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Stress and ILLNESS: What's the Connection?

June 23, 2016

 

When I see a client for the first time, I ask them, “How do you know you are experiencing stress?”

Most of the time I get answers like “I feel tension, jaw pain, can’t breathe, and have headaches…” The list goes on.  When I ask them how they relax and restore themselves, there are fewer answers.

Some of the responses I hear are:  exercise, sleep, massage, yoga; but most often they are going too fast, doing too much or pushing too hard, and end up in some kind of body crisis, i.e. chronic stress, chronic pain, chronic illness or burnout.

They need some help in the day to day tools to help them stay healthy.  I often use humor to help them engage in some slow and steady routines for health.  For example, I have these fun stop signs on a tongue depressor stick, on one side it reads STOP and on the other side it reads BREATHE. They are a lot of fun to use at the office, with your kids, coworkers and, of course, for ourselves!  Sometimes it is that simple.  And as you and I both know simple is not always easy. Stress gets a bad rap and I want to help you start to change the way you view stress and specifically how your body responds to stress!

Believe it or not, stress may not be the villain it’s made out to be. In small, short-term doses, stress can give an athlete the competitive edge or a public speaker the enthusiasm to project optimally. It can actually boost the immune system.

But chronic stress over time—the kind commonly encountered in daily life, such as work overload, financial difficulties, marital problems—can have significant negative effects on nearly every system of the body, suppressing the immune system and ultimately manifesting as an illness.

The danger occurs when stress becomes persistent and consistent, a way of life. Chronic stress raises the risk of viral infection and diabetes. It can trigger severe problems for asthmatics, lead to gastrointestinal issues and cause high blood pressure, which brings an increased risk of heart disease and stroke.

To get a handle on this silent adversary, you need to first recognize that you are chronically stressed. Here are four kinds of warning signs:

Cognitive symptoms include problems with memory, an inability to focus, or feeling worried or negative all the time.

Emotional symptoms can include feeling moody, lonely, overwhelmed, unhappy or depressed.

Physical symptoms might include constant aches and pains, nausea, dizziness or a rapid heartbeat.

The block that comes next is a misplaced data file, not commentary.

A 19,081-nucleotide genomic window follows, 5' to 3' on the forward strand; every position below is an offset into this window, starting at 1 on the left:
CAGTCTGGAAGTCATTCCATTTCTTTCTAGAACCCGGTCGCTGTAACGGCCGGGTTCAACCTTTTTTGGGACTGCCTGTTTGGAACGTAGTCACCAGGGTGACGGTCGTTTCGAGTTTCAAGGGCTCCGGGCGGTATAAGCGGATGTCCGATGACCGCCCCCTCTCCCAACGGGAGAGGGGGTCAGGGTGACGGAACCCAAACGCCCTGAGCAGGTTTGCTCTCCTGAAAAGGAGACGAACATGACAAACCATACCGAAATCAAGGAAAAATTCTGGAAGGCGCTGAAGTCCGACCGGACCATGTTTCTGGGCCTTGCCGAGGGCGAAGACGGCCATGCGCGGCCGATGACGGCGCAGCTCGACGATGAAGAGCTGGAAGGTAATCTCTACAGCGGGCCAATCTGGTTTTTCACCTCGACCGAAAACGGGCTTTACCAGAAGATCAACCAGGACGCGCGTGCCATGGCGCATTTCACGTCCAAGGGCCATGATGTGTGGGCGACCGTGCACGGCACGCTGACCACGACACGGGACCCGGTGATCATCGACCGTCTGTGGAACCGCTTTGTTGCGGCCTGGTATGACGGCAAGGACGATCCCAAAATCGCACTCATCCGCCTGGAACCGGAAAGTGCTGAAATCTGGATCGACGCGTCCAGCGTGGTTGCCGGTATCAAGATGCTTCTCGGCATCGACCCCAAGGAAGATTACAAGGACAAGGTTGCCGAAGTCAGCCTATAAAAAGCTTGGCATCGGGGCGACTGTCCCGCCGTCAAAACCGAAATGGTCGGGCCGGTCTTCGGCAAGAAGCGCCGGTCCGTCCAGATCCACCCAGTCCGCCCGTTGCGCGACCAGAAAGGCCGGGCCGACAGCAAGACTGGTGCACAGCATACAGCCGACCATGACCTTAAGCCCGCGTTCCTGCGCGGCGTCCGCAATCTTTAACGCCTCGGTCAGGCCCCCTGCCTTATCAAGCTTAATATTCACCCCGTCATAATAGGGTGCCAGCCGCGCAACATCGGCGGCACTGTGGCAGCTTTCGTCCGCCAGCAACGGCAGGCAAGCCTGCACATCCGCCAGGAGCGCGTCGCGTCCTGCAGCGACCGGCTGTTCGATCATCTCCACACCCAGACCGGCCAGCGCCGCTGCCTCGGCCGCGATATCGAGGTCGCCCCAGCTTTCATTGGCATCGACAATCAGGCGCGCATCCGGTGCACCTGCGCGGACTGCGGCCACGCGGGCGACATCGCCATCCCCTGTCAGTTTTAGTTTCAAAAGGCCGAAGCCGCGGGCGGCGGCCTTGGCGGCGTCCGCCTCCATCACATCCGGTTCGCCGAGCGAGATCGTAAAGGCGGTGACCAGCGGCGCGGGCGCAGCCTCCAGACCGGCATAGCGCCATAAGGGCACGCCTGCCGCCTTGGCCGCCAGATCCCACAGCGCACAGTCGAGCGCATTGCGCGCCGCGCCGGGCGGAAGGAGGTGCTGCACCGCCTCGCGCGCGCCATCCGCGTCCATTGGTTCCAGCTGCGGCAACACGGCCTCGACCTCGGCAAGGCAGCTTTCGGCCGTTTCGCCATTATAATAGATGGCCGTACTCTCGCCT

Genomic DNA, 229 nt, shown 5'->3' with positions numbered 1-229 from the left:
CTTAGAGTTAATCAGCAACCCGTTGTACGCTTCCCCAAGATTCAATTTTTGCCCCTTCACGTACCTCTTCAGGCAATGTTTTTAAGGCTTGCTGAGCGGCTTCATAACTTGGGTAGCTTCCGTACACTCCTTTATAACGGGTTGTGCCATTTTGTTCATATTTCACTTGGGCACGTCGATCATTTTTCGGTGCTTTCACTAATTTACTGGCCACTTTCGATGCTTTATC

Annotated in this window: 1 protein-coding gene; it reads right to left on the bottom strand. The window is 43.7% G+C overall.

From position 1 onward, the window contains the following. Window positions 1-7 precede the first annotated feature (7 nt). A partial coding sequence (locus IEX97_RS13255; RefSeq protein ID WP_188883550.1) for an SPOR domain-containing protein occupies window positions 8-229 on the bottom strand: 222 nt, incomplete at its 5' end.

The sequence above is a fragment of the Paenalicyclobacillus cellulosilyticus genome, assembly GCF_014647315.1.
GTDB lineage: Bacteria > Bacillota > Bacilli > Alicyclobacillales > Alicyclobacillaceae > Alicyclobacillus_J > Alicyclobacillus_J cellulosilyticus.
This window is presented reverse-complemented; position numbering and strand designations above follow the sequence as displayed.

Behavioral symptoms might range from severe changes in sleeping or eating patterns to turning to bad coping habits such as smoking or drinking.

Your ability to successfully navigate stress depends on factors such as, quality of relationships, general outlook on life, emotional intelligence and genetics. But the impact of stress accumulates. Just because you appear to tolerate stress well now doesn’t mean it won’t sneak up on you later.

Besides exercise, sleep and healthy eating, here are a few other ways to help protect your health.

Make friends with your stress response. Most often, you see your stress signs as bad, but what if you could use those to meet the challenges and stress in your life? When you do this, your body perceives this as a good thing— even your heart agrees as the cells respond to this as if they are experiencing joy or courage instead of a life threatening threat. So take a gentle breath in, as well as out when you meet stress in your everyday life at home, work, or on the go.

Seek activities or projects that make you feel good. For some, it’s taking a bath, for others its racing three-wheelers. Determine what’s important to you and create a lifestyle that embraces and supports you.

Strive for empowered thinking. While you can’t necessarily control a system, another person’s behavior or others’ impressions of you, you are always in control of your thoughts, actions, values and choices.

Enjoy yourself more. Find the places, people and circumstances that authentically bring you delight, and insist on giving them a place in your life. Increasing joy can add years to your life.

A little bit of stress isn’t necessarily a bad thing. But when it’s constant and negative, our minds and bodies can pay a hefty price. Prevention truly is the best medicine.

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530-305-0849